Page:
MULTIPLE SOCIAL CATEGORIZATION AND THE PERCEPTION OF MULTIPLE SOCIAL IDENTITIES THROUGH THE LENS OF INTERSECTIONALITY
Intersectionality theory can provide a useful research tool for social psychologists studying multiple social identities and social categorization. The overarching goal of this set of studies was to test the theory of intersectionality by investigating the perception of multiple social identities and category activation using quantitative methods traditionally employed in social psychological research. Study 1's major finding was that intersecting social identities accounted for nearly twice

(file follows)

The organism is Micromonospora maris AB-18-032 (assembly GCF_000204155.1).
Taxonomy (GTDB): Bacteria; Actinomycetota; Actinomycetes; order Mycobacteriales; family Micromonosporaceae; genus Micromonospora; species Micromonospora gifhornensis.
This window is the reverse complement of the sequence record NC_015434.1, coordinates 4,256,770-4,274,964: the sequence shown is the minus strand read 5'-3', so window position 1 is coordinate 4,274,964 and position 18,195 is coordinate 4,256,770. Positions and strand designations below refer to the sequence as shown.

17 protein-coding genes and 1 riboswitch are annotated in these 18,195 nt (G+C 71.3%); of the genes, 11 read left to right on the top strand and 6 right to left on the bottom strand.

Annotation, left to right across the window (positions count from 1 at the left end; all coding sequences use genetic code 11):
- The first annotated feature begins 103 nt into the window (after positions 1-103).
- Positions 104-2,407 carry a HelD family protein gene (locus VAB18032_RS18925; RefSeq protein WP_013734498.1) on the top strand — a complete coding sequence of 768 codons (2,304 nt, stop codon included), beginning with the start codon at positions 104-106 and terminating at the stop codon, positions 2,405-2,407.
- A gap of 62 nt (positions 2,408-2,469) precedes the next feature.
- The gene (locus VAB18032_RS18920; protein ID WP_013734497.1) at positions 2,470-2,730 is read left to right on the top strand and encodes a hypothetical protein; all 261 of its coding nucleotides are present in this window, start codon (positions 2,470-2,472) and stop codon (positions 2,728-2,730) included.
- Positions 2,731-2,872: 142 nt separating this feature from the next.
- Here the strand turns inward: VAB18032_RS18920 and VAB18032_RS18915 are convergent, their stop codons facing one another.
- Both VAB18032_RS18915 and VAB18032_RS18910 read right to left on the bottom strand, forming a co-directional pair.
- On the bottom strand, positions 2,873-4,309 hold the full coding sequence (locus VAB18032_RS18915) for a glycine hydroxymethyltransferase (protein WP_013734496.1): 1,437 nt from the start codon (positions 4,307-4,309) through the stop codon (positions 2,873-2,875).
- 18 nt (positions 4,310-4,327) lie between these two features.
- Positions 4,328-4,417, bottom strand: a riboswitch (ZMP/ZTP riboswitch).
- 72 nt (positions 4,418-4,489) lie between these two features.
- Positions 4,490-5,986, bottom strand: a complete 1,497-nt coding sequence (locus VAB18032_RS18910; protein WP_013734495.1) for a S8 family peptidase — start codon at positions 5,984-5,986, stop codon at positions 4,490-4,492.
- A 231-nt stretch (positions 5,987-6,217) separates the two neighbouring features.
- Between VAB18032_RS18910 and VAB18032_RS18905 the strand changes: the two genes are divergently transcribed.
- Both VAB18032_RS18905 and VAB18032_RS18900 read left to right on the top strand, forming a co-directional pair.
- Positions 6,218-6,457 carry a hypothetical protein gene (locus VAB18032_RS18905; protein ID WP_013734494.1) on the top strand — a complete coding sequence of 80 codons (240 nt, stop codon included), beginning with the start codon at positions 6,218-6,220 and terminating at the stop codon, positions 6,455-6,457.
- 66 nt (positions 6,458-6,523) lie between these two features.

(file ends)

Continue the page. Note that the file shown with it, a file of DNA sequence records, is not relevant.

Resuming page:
... for nearly twice the amount of variance in overall impression ratings than did singular identities. Specifically, Study 1 examined how different combinations of three social identities based on race, gender, and sexual orientation differentially affected evaluation of overall impression and personality ratings. Different combinations of target race, target gender, and target sexual orientation affected overall impression ratings and personality ratings of honesty, emotionality, and openness. Notably, the combination of these social identities did not differentially affect personality ratings of extraversion, agreeableness, and conscientiousness. The goal of Study 2 was to investigate the possibility of simultaneous category activation, but did not yield significant results and therefore did not provide support for intersectionality theory. In Study 2, participants were primed with race, gender, or race and gender combined, and they subsequently completed a lexical decision task to measure category accessibility. There were no significant differences in mean lexical decision latencies by condition, indicating that the priming technique employed in this study was not effective. Implications and future directions for using intersectionality theory in psychological research are discussed.